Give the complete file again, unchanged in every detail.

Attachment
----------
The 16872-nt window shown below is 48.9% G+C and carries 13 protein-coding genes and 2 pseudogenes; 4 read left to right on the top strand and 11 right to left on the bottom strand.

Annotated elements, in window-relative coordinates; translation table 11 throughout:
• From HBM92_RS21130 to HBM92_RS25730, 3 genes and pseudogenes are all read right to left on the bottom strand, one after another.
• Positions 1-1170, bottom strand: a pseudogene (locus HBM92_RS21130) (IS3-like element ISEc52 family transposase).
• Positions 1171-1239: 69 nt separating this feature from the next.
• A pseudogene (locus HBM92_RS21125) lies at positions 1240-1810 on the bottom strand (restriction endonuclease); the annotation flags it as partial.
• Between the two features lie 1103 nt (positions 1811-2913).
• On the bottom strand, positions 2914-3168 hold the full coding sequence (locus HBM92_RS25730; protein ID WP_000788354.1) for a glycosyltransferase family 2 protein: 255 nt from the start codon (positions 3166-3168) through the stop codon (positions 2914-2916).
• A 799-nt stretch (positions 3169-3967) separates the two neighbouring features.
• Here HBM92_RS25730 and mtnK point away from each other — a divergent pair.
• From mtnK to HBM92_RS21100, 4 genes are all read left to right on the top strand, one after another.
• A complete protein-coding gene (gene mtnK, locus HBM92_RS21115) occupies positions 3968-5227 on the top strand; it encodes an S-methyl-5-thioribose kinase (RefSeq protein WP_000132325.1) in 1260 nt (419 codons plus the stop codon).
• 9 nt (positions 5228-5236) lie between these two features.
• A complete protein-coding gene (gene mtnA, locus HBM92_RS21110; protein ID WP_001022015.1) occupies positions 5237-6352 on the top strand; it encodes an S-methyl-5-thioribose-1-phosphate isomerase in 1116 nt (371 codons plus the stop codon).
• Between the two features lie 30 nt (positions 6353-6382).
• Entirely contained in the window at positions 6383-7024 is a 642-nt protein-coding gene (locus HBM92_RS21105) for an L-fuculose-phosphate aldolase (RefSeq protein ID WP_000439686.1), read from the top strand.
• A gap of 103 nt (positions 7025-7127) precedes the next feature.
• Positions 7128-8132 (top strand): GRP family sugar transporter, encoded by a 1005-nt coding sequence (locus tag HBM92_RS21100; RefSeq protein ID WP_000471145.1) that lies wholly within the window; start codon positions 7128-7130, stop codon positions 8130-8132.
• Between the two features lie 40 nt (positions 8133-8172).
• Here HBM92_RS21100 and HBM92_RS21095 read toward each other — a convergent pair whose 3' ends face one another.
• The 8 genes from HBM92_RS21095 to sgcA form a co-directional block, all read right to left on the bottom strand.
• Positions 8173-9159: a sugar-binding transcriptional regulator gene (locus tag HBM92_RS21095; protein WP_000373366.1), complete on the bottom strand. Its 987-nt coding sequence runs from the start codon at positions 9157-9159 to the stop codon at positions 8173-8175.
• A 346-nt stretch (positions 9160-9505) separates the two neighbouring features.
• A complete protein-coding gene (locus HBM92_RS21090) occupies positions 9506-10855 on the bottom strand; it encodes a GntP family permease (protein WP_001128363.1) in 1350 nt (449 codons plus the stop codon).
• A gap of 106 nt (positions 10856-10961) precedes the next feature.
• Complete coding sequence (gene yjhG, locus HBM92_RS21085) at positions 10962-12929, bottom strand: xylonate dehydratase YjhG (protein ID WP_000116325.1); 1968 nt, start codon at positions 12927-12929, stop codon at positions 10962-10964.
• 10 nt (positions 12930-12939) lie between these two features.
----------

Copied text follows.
The 16872-nt window shown below is 48.9% G+C and carries 13 protein-coding genes and 2 pseudogenes; 4 read left to right on the top strand and 11 right to left on the bottom strand.

Annotated elements, in window-relative coordinates; translation table 11 throughout:
• From HBM92_RS21130 to HBM92_RS25730, 3 genes and pseudogenes are all read right to left on the bottom strand, one after another.
• Positions 1-1170, bottom strand: a pseudogene (locus HBM92_RS21130) (IS3-like element ISEc52 family transposase).
• Positions 1171-1239: 69 nt separating this feature from the next.
• A pseudogene (locus HBM92_RS21125) lies at positions 1240-1810 on the bottom strand (restriction endonuclease); the annotation flags it as partial.
• Between the two features lie 1103 nt (positions 1811-2913).
• On the bottom strand, positions 2914-3168 hold the full coding sequence (locus HBM92_RS25730; protein ID WP_000788354.1) for a glycosyltransferase family 2 protein: 255 nt from the start codon (positions 3166-3168) through the stop codon (positions 2914-2916).
• A 799-nt stretch (positions 3169-3967) separates the two neighbouring features.
• Here HBM92_RS25730 and mtnK point away from each other — a divergent pair.
• From mtnK to HBM92_RS21100, 4 genes are all read left to right on the top strand, one after another.
• A complete protein-coding gene (gene mtnK, locus HBM92_RS21115) occupies positions 3968-5227 on the top strand; it encodes an S-methyl-5-thioribose kinase (RefSeq protein WP_000132325.1) in 1260 nt (419 codons plus the stop codon).
• 9 nt (positions 5228-5236) lie between these two features.
• A complete protein-coding gene (gene mtnA, locus HBM92_RS21110; protein ID WP_001022015.1) occupies positions 5237-6352 on the top strand; it encodes an S-methyl-5-thioribose-1-phosphate isomerase in 1116 nt (371 codons plus the stop codon).
• Between the two features lie 30 nt (positions 6353-6382).
• Entirely contained in the window at positions 6383-7024 is a 642-nt protein-coding gene (locus HBM92_RS21105) for an L-fuculose-phosphate aldolase (RefSeq protein ID WP_000439686.1), read from the top strand.
• A gap of 103 nt (positions 7025-7127) precedes the next feature.
• Positions 7128-8132 (top strand): GRP family sugar transporter, encoded by a 1005-nt coding sequence (locus tag HBM92_RS21100; RefSeq protein ID WP_000471145.1) that lies wholly within the window; start codon positions 7128-7130, stop codon positions 8130-8132.
• Between the two features lie 40 nt (positions 8133-8172).
• Here HBM92_RS21100 and HBM92_RS21095 read toward each other — a convergent pair whose 3' ends face one another.
• The 8 genes from HBM92_RS21095 to sgcA form a co-directional block, all read right to left on the bottom strand.
• Positions 8173-9159: a sugar-binding transcriptional regulator gene (locus tag HBM92_RS21095; protein WP_000373366.1), complete on the bottom strand. Its 987-nt coding sequence runs from the start codon at positions 9157-9159 to the stop codon at positions 8173-8175.
• A 346-nt stretch (positions 9160-9505) separates the two neighbouring features.
• A complete protein-coding gene (locus HBM92_RS21090) occupies positions 9506-10855 on the bottom strand; it encodes a GntP family permease (protein WP_001128363.1) in 1350 nt (449 codons plus the stop codon).
• A gap of 106 nt (positions 10856-10961) precedes the next feature.
• Complete coding sequence (gene yjhG, locus HBM92_RS21085) at positions 10962-12929, bottom strand: xylonate dehydratase YjhG (protein ID WP_000116325.1); 1968 nt, start codon at positions 12927-12929, stop codon at positions 10962-10964.
• 10 nt (positions 12930-12939) lie between these two features.